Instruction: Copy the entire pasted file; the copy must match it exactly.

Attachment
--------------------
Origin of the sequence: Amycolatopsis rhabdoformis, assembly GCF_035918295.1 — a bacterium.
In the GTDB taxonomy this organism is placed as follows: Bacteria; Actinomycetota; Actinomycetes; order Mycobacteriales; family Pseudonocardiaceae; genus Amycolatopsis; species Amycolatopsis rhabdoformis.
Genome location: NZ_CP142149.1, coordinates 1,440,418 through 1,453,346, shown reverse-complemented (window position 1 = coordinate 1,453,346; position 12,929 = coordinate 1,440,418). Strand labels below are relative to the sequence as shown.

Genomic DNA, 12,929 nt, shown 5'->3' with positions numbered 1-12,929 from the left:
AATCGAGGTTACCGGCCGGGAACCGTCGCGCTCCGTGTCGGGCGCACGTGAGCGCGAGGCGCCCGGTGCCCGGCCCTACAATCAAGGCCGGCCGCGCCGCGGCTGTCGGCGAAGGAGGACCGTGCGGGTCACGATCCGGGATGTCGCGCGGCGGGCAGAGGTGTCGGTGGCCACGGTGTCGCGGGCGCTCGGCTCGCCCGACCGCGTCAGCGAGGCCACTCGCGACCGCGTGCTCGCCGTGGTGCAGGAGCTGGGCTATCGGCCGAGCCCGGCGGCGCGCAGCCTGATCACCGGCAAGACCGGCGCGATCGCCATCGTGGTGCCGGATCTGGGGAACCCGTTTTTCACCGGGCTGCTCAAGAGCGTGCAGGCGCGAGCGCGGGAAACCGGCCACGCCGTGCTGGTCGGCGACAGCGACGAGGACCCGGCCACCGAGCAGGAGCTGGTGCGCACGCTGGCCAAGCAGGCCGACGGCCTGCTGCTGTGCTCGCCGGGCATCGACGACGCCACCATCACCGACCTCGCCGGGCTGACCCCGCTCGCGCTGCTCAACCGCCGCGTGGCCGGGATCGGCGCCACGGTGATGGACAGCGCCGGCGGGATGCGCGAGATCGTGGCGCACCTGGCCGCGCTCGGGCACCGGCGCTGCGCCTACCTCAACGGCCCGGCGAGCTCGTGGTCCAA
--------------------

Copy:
Origin of the sequence: Amycolatopsis rhabdoformis, assembly GCF_035918295.1 — a bacterium.
In the GTDB taxonomy this organism is placed as follows: Bacteria; Actinomycetota; Actinomycetes; order Mycobacteriales; family Pseudonocardiaceae; genus Amycolatopsis; species Amycolatopsis rhabdoformis.
Genome location: NZ_CP142149.1, coordinates 1,440,418 through 1,453,346, shown reverse-complemented (window position 1 = coordinate 1,453,346; position 12,929 = coordinate 1,440,418). Strand labels below are relative to the sequence as shown.

Genomic DNA, 12,929 nt, shown 5'->3' with positions numbered 1-12,929 from the left:
AATCGAGGTTACCGGCCGGGAACCGTCGCGCTCCGTGTCGGGCGCACGTGAGCGCGAGGCGCCCGGTGCCCGGCCCTACAATCAAGGCCGGCCGCGCCGCGGCTGTCGGCGAAGGAGGACCGTGCGGGTCACGATCCGGGATGTCGCGCGGCGGGCAGAGGTGTCGGTGGCCACGGTGTCGCGGGCGCTCGGCTCGCCCGACCGCGTCAGCGAGGCCACTCGCGACCGCGTGCTCGCCGTGGTGCAGGAGCTGGGCTATCGGCCGAGCCCGGCGGCGCGCAGCCTGATCACCGGCAAGACCGGCGCGATCGCCATCGTGGTGCCGGATCTGGGGAACCCGTTTTTCACCGGGCTGCTCAAGAGCGTGCAGGCGCGAGCGCGGGAAACCGGCCACGCCGTGCTGGTCGGCGACAGCGACGAGGACCCGGCCACCGAGCAGGAGCTGGTGCGCACGCTGGCCAAGCAGGCCGACGGCCTGCTGCTGTGCTCGCCGGGCATCGACGACGCCACCATCACCGACCTCGCCGGGCTGACCCCGCTCGCGCTGCTCAACCGCCGCGTGGCCGGGATCGGCGCCACGGTGATGGACAGCGCCGGCGGGATGCGCGAGATCGTGGCGCACCTGGCCGCGCTCGGGCACCGGCGCTGCGCCTACCTCAACGGCCCGGCGAGCTCGTGGTCCAA